Speed and Performance in Oracle's Spotlight This Year

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At a time when enterprises are being overwhelmed by rapidly proliferating data sources, expanding data stores, and rising user demands for analytic capabilities, the watchword from Oracle has been “high performance.” Over the past year, the vendor has moved closer to the cloud with the launch of its Oracle 12c database to blend seamlessly with cloud-intensive environments. At the same time, there has been a concerted effort to enhance greater productivity and performance within data centers bearing the brunt of the big data and cloud revolutions.

For Oracle’s vast and growing network of independent software vendors, value-added resellers, systems integrators, and consultants, these are fast-changing times. Oracle made a number of announcements over the past year, intended to boost the performance of 12,000 independent applications running on its underlying infrastructure, from clustering software to database appliances.

Check out DBTA's special section Who to See @ Oracle OpenWorld 2014 with messages from and laading vendors and Oracle user groups.

The challenges facing many Oraclecustomers in today’s environment are borne out in a survey of 160 data and IT managers, conducted by Unisphere Research, a division of Information Today, Inc., among members of the Independent Oracle Users Group (IOUG). In the year leading up to the survey, business demand for database services as well as the associated data volumes grew by more than 20% on average. In contrast, most IT organizations experienced flat or shrinking budgets. Other factors such as substantial testing requirements and outdated management techniques are all contributing to a cost escalation and slow IT response. (“From Database Clouds to Big Data: 2013 IOUG Survey on Database Manageability,” Unisphere Research, July 2013.)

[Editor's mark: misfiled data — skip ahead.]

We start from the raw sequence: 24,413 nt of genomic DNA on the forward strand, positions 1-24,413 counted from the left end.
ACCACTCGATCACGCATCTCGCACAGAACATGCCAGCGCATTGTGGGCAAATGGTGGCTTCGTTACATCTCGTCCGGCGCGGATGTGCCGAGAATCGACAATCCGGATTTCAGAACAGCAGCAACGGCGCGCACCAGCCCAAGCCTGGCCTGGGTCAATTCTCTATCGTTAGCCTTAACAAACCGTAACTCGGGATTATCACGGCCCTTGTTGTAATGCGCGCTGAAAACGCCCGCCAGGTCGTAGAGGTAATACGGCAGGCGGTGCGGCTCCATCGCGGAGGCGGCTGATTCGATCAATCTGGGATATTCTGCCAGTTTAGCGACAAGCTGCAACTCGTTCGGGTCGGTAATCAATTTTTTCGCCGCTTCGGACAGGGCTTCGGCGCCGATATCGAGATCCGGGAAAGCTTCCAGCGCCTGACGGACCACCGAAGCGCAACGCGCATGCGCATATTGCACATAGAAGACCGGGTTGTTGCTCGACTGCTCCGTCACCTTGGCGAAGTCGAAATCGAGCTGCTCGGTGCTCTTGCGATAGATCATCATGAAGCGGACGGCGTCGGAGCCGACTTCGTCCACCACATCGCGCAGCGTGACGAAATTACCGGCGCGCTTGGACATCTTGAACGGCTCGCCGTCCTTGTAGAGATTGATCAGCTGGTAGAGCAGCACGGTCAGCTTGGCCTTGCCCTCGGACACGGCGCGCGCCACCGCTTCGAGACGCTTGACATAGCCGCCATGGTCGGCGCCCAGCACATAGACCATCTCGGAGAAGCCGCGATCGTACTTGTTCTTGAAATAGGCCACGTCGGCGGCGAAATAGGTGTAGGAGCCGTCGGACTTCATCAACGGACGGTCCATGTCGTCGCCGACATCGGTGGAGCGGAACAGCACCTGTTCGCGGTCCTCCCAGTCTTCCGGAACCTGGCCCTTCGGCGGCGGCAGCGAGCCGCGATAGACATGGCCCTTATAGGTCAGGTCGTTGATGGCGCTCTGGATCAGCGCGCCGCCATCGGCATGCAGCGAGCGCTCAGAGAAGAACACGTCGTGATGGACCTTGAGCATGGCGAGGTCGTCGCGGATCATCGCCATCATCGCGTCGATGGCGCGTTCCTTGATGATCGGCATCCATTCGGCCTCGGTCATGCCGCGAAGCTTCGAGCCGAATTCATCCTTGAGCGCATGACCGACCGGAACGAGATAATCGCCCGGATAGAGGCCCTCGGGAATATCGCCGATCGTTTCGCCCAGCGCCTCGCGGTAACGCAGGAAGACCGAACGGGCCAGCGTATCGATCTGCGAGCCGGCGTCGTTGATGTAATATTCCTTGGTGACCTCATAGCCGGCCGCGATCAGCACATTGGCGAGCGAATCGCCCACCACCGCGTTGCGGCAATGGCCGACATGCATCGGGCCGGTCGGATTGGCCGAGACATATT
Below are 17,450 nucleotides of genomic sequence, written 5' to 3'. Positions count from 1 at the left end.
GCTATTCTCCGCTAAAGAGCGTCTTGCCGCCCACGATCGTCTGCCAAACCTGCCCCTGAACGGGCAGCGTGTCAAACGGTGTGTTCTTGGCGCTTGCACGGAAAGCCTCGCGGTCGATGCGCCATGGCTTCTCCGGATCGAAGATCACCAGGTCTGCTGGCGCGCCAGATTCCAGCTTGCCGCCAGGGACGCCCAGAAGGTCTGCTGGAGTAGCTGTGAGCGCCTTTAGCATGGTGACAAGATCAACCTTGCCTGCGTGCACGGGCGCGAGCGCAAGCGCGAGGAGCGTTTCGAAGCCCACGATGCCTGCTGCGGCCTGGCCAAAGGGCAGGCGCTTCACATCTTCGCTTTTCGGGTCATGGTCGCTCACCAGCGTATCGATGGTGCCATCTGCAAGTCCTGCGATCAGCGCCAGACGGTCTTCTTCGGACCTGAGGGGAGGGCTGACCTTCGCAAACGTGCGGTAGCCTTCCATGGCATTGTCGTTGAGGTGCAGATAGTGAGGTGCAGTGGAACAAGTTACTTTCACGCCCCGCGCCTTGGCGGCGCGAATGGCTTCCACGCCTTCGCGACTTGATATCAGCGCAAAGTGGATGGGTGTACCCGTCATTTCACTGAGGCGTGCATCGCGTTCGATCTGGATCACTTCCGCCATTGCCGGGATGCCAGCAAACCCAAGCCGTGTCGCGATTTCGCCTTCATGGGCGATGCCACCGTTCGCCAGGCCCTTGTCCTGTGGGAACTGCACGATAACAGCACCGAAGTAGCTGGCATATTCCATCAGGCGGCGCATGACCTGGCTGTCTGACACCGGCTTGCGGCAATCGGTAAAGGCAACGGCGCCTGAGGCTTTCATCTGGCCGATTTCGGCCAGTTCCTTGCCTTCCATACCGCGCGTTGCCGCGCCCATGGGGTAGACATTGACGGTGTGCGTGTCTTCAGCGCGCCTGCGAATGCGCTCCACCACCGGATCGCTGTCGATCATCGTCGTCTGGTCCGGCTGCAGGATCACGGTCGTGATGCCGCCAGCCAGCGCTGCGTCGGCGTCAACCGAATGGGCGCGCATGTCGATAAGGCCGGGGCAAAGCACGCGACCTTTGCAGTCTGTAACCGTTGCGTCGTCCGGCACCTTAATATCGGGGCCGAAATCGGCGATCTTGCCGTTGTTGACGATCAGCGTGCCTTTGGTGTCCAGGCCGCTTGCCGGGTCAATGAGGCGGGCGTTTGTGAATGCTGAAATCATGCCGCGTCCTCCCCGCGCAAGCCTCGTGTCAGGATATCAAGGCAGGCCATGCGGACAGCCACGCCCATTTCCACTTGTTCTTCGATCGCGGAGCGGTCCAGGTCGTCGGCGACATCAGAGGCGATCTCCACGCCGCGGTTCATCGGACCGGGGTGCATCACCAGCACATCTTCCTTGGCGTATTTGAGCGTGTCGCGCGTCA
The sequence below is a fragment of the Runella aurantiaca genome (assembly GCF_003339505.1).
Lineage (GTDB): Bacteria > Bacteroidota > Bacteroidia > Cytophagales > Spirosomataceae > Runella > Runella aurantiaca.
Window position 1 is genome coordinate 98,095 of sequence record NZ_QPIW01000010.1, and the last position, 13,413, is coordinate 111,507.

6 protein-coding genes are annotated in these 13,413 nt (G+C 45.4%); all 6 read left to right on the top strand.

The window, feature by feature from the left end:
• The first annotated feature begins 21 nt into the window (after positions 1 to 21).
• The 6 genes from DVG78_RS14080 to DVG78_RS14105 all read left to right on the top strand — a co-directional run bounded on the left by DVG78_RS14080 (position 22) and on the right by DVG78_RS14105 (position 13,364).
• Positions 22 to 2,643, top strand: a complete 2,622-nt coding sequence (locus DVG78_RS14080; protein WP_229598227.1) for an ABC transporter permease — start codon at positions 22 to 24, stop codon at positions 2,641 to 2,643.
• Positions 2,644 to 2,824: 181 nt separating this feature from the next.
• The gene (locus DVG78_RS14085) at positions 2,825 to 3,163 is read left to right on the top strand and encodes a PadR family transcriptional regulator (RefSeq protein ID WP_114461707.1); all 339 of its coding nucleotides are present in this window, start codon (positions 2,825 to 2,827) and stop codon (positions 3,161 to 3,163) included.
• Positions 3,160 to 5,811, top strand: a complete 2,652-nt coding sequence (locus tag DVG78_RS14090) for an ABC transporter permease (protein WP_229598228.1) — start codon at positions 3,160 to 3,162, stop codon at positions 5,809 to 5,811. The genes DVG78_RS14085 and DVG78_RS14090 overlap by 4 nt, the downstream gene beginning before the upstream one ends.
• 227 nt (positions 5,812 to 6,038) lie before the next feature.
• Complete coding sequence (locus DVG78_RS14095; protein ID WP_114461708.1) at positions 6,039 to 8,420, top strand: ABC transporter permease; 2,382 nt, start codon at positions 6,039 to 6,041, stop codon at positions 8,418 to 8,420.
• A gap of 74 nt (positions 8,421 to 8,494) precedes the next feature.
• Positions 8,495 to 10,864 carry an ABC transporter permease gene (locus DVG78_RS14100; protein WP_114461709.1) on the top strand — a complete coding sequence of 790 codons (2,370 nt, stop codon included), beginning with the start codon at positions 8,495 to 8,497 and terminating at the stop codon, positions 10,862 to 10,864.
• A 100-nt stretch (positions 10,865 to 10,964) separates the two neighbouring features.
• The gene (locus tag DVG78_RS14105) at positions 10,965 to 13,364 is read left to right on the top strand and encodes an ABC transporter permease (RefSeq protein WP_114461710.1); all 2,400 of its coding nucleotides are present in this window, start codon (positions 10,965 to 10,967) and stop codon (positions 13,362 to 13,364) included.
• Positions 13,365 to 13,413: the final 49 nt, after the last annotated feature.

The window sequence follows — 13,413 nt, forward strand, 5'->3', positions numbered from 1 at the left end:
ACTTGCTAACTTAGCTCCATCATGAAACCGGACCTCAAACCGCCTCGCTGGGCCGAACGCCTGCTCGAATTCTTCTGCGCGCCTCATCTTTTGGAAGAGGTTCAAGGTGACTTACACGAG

As demand for IT services and data volumes grow, so do the challenges with managing databases. Overall, the survey finds, data environments are not consolidated—enterprises are still running many separate databases for applications. There is impetus to move to cloud, with close to two-fifths of enterprises either already having or considering running database functions within private clouds. As private, hybrid, and public cloud adoption increases, the challenge of being able to manage data moving into virtualized environments will accelerate as well.

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